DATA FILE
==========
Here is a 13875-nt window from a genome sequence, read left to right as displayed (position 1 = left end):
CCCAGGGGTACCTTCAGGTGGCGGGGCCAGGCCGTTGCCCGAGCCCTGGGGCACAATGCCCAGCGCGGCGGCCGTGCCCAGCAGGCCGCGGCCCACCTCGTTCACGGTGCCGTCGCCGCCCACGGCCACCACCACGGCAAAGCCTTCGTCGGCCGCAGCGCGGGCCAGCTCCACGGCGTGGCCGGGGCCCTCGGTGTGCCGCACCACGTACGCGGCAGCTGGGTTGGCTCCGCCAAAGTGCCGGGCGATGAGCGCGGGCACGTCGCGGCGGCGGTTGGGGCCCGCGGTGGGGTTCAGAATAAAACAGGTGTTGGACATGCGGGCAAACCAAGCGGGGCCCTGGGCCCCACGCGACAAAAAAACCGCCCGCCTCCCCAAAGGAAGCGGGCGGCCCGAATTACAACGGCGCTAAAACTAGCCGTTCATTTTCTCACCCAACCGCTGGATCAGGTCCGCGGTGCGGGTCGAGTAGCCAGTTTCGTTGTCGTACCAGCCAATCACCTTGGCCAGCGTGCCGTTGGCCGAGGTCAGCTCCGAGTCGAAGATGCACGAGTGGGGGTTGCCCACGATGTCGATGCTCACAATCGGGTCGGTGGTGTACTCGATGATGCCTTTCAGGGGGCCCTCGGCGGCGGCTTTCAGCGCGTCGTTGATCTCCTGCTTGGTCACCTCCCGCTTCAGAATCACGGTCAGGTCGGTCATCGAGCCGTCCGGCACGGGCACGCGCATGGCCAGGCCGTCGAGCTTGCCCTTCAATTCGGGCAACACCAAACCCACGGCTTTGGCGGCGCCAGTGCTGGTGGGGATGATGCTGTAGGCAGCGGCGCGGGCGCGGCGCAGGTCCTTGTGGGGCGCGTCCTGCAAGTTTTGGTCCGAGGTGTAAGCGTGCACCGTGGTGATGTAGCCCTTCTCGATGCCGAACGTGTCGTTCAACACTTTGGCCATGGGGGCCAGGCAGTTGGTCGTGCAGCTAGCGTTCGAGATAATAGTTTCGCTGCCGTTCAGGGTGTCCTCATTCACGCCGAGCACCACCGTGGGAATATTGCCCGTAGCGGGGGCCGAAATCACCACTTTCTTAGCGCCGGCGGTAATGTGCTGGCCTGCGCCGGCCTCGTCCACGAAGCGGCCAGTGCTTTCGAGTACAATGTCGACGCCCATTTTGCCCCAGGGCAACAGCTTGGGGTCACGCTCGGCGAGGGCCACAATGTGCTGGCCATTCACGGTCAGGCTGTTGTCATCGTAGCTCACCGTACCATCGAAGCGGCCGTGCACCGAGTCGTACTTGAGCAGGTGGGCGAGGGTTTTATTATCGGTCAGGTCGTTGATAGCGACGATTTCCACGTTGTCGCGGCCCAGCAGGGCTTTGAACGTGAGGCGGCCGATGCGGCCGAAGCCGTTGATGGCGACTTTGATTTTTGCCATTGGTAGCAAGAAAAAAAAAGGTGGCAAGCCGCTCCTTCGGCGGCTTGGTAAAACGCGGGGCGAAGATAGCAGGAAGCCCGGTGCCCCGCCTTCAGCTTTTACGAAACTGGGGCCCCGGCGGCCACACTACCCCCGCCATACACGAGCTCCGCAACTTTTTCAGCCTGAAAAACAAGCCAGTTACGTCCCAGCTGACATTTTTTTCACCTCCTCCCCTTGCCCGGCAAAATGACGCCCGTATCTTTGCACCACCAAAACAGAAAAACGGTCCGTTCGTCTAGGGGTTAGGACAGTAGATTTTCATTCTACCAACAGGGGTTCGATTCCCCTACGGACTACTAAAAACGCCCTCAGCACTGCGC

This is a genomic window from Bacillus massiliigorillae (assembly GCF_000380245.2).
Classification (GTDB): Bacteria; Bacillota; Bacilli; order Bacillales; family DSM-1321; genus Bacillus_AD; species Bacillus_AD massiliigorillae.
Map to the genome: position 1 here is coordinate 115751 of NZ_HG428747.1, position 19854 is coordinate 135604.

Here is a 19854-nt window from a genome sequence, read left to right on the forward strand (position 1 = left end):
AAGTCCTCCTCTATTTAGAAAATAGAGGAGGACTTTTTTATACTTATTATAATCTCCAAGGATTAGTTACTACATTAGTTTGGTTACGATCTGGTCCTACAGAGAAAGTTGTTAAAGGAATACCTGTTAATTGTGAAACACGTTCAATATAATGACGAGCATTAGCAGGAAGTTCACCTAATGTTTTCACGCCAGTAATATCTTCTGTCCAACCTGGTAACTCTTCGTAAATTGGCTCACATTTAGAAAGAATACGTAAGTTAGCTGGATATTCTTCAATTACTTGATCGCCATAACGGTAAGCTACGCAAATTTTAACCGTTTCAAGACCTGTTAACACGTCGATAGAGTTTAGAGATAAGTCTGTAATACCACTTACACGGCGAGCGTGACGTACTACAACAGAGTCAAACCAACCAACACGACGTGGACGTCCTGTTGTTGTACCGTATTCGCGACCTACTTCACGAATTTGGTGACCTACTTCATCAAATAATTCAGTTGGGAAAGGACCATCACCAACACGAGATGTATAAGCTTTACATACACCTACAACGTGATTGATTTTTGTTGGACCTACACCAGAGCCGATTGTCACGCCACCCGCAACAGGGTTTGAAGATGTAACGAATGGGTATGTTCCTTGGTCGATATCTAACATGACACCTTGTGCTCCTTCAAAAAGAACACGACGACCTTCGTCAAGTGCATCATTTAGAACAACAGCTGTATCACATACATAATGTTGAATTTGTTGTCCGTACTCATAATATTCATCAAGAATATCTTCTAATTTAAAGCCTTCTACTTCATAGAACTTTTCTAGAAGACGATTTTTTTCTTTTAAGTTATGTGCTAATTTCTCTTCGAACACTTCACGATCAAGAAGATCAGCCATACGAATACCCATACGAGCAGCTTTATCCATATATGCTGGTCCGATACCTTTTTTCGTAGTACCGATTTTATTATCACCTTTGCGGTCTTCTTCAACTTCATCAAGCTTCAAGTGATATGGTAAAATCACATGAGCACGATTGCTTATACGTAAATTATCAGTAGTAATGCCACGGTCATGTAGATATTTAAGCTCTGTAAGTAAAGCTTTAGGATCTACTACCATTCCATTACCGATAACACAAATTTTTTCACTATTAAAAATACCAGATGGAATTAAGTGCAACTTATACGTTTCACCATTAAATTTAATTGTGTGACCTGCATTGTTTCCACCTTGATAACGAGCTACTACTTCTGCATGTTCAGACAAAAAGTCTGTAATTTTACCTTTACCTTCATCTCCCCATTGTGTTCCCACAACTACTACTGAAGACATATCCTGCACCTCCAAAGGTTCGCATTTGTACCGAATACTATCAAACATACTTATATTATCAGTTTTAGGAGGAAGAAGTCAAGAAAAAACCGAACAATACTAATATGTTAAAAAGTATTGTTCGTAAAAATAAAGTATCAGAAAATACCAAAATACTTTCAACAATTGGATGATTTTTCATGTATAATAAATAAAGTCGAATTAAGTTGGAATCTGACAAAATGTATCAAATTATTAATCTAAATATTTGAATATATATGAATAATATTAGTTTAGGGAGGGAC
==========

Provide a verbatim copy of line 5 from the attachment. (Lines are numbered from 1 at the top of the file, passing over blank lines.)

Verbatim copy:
Map to the genome: position 1 here is coordinate 115751 of NZ_HG428747.1, position 19854 is coordinate 135604.